I am currently doing the biggest module of third year the pair project. It is worth 20 credits (each year you do 120 credits worth of modules). At the end of last year we were given a big list of projects with descriptions. You pick five from the list and rank them if order of which projects you are most interested in. There are plenty of projects to pick from (I think about 60) so you are bound to find five things that you would be happy to do a project on. There is a whole range of choices from telescope observations, to electronics, to what I am most interested in: black holes. I believe all 5 of my choices were on black holes, so it was pretty much guaranteed that I would be doing a project on something I would enjoy. The department then use an algorithm to maximise peoples preferred choice (this system seems to work pretty well, all but one person got one of their top five choices).
The project I am doing is called Embedding Diagrams: Visualising Black Holes and Wormholes. In my project I am using a programme called Maple to create visual representations of black holes and wormholes. Here is one I made earlier (I think it’s right :L):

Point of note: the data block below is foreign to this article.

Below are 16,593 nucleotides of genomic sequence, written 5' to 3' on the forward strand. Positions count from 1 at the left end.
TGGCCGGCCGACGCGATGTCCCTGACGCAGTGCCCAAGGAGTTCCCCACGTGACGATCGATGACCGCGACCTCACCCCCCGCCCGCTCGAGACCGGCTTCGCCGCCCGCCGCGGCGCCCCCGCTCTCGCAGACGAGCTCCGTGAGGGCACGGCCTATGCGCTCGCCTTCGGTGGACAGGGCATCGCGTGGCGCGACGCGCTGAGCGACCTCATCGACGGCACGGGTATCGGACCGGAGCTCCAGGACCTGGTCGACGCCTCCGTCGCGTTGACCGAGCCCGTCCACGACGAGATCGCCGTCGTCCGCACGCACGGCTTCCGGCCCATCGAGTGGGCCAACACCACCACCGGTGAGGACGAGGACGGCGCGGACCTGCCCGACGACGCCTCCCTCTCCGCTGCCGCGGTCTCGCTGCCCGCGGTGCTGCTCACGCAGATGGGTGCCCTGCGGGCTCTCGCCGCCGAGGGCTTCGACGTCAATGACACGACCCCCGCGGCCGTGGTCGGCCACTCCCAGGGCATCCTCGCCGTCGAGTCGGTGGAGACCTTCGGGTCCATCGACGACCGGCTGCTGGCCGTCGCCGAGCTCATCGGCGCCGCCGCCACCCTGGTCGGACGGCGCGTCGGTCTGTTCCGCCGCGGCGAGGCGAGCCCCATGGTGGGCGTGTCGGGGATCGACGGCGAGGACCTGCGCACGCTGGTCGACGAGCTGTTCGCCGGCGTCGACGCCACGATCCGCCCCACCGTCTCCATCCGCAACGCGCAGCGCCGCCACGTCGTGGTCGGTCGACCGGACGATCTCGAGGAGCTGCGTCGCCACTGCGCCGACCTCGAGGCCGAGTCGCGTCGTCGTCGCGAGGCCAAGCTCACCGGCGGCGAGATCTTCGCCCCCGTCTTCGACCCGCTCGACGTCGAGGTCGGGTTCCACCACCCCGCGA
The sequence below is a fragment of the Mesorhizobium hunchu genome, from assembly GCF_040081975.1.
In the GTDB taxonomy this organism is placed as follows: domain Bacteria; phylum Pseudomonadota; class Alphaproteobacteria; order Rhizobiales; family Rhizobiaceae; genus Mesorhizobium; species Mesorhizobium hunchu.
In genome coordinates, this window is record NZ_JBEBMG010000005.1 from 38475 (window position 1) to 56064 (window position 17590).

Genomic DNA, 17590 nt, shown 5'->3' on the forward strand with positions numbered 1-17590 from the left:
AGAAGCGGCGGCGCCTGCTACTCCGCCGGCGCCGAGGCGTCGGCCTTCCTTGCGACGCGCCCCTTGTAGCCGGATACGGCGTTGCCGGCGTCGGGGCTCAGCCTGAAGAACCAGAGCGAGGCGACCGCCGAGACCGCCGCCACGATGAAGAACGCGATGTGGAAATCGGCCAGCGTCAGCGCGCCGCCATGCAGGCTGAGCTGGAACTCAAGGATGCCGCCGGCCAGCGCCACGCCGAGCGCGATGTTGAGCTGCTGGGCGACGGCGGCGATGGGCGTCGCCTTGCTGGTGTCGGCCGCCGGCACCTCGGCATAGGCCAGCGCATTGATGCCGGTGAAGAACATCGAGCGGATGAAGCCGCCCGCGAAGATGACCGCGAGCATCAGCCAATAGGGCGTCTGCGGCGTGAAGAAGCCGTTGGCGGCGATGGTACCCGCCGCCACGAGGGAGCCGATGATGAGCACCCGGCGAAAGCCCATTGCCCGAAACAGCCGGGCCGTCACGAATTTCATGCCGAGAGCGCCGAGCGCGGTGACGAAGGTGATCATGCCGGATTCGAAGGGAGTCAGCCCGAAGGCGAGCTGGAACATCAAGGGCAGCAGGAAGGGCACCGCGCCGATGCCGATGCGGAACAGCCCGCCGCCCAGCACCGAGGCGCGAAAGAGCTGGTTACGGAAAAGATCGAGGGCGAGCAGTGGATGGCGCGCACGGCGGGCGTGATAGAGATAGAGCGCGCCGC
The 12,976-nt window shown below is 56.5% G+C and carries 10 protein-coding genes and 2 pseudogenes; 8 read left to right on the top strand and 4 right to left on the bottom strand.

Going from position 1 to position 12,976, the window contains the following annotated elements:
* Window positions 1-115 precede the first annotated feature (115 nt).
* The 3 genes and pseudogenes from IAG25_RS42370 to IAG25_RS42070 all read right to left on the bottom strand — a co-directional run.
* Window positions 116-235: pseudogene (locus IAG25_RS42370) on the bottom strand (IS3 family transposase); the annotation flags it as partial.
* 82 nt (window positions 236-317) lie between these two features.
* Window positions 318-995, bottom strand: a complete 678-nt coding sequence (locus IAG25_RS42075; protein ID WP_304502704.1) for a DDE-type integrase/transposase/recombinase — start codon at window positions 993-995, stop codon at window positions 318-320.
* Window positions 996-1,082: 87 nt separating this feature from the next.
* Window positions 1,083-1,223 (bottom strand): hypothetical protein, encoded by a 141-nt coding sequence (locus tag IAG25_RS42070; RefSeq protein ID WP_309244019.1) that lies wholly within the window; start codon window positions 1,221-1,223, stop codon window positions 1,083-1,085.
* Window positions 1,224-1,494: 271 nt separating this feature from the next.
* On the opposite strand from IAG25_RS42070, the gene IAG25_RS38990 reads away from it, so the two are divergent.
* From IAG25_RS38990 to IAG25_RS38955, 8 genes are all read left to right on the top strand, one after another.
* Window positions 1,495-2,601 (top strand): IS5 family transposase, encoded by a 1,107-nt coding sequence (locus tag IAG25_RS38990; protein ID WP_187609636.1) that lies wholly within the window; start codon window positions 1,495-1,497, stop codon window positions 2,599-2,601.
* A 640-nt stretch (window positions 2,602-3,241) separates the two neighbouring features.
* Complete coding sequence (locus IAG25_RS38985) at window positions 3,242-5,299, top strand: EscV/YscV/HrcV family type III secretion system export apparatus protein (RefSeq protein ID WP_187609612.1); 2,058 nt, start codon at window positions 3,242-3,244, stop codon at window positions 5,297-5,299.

If I create any more interesting plots of black holes or wormholes, I’ll make sure to keep you updated. Maple is pretty great it can differentiate, integrate, solve differential equations and plot funky functions that change with time and export them as gifs like this:
When I finish my research and created all the plots I need, I have to write a report and do a presentation. I will describe what my plots show and how embedding are a useful way of representing these properties. I am really enjoying doing the research for this project; I am currently reading a book by Nobel prize winner Kip Thorne about wormholes and black holes and it is fantastic. I will keep you up to date with everything that is going on in my project in future blogs.
“Everything likes to live where it will age the most slowly, and gravity pulls it there.”